# Fragment Picking in PyRosetta

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Fragment Picking in PyRosetta
#1

Dear All,

Is there a tutorial that can show how to preform fragment picking in PyRosetta? I want to generate fragments for many structures and I do not want to overwhelm the Robetta server, thus I want to preform it in-house.

Any help on how or where to start to generate fragments using PyRosetta? I found that there is a mover FragmentPicker() in  pyrosetta.rosetta.protocols.frag_picker but I do not know how to use it.

This is my code so far:

mover = pyrosetta.rosetta.protocols.frag_picker.FragmentPicker()
mover.bounded_protocol()

Post Situation:
Thu, 2017-08-31 04:48
ac.research

The protocols.frag_picker.FragmentPicker object is the core of the fragment_picker application - you can see the documentation for the command line version here: https://www.rosettacommons.org/docs/latest/application_documentation/utilities/app-fragment-picker

That uses the commandline options to setup the FragmentPicker application - many of these are availible through setters on the object itself.

But in any case, be sure to call the parse_command_line() method on the FragmentPicker object after you've constructed it (but before you set any parameters with setters) to set  the default values.

Thu, 2017-08-31 11:19
rmoretti

Sorry rmoretti,

I went through the documentation, but I am unable to understand how to setup the FragmentPicker mover in PyRosetta. There seems to be large differences.

In PyRosetta there seems to be no method for assigning frag_sizes, n_candidates, n_frags, nor calling in the .pdb and .fasta files. Unless these methods are named differently?

My goal is to generate the 3-mer and 9-mer fragments for Abinitio (without having to do it in the Robetta Server - since I will be testing a large number of structures and I do not want to overwhelm the server). Am I using the correct mover?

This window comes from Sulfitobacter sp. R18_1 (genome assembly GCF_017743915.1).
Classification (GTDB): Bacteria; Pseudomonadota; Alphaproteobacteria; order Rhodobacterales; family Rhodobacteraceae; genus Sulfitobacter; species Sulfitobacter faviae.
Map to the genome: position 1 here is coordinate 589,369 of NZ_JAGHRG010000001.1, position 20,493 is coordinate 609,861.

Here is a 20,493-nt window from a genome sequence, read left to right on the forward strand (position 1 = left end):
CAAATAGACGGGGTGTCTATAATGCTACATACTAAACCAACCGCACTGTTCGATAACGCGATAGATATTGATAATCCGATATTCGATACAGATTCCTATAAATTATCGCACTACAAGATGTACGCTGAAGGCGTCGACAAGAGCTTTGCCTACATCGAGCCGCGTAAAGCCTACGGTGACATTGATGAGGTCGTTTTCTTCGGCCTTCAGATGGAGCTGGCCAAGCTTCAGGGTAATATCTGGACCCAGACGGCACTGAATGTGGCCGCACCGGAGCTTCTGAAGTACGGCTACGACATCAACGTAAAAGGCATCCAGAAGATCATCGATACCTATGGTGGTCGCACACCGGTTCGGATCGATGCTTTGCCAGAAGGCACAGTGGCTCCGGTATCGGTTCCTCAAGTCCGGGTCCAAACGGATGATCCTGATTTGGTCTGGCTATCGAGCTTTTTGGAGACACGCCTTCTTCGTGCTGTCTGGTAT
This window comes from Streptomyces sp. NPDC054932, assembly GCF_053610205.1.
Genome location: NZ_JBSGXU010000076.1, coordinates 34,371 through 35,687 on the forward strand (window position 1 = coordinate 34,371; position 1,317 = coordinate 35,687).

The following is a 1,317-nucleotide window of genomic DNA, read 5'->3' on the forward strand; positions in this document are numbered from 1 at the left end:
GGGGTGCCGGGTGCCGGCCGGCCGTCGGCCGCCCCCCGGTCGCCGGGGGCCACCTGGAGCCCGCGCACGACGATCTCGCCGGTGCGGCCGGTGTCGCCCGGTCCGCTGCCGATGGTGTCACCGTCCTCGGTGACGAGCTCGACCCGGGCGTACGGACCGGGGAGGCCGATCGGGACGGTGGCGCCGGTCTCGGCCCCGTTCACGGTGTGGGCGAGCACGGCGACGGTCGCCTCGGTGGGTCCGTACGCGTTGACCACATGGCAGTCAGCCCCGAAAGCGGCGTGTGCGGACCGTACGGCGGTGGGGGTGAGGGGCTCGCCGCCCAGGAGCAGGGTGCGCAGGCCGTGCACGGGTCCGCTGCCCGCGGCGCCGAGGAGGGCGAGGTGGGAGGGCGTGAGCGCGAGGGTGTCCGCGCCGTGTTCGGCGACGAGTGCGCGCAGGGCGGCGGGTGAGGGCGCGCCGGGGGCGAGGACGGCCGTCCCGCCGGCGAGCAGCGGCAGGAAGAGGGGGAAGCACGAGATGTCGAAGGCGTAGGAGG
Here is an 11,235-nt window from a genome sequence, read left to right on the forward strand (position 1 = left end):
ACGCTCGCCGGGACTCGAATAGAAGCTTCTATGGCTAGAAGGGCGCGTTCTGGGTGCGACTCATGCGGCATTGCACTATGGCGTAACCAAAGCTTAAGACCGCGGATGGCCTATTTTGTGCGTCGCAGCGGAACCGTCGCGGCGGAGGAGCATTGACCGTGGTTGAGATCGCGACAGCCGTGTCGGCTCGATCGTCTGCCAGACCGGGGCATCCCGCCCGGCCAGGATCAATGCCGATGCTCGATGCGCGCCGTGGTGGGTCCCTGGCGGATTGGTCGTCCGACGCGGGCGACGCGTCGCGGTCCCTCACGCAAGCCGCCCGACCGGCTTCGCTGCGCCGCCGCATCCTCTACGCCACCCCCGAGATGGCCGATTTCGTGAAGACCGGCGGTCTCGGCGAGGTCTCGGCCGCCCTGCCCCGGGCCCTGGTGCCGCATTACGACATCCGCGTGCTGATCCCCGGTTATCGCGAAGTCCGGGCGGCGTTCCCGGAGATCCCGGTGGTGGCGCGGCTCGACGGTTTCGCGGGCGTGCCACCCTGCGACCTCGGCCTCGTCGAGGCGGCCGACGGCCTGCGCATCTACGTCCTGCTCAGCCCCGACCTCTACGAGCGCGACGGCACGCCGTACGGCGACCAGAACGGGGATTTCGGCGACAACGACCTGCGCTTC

Thu, 2017-08-31 12:14
ac.research

That's the class you want to be using (it's not actually a Mover).

It wasn't written with the concept of being able to use it through PyRosetta, though. So much of the setup and usage is built around the concept of using the Rosetta commandline facililties. It probably is the case that a fair number of parameters you're interested in setting aren't going to be directly availible, but will need to be set through the command line options. (That is, being passed to init: see http://www.pyrosetta.org/faq#TOC-1.-How-do-I-interact-with-the-Rosetta-Options-system-using-PyRosetta- )

The actual fragment_picker application that's run from the commandline is a rather thin wrapper around the FragmentPicker object, though, so aside from options-related hassle, it should be relatively easy to convert a commandline example to a PyRosetta run. The application basically just creates a FragmentPicker object, calls the parse_command_line() method on that object, and then launches one of quota_protocol(), keep_all_protocol() or bounded_protocol(), based on which one is selected by the commandline. (bounded_protocol() being the default.)

If you do want to use PyRosetta for this (and not the commandline version of Rosetta), then you would basically do the same, relying on the setting of commandline options in init() to set most of the parameters you need for the protocol. There is some customization availible via the setters on the object, but there are other parameters which need to be set via the commandline parameters and the call to parse_command_line().

Thu, 2017-08-31 15:43
rmoretti

Ok, I got it working. My script:

init('-in::file::fasta structure.fasta -in::file::s structure.pdb -frags::frag_sizes 3 -frags::n_candidates 1000 -frags::n_frags 200 -frags:write_ca_coordinates')
mover = pyrosetta.rosetta.protocols.frag_picker.FragmentPicker()
mover.parse_command_line()
mover.bounded_protocol()
mover.save_fragments()

Is this what is requred for Abinitio?

Do I need the .checkpoint and .psipred.ss2 files?

I will attache a sample of the 3-mer output, is this what is expected?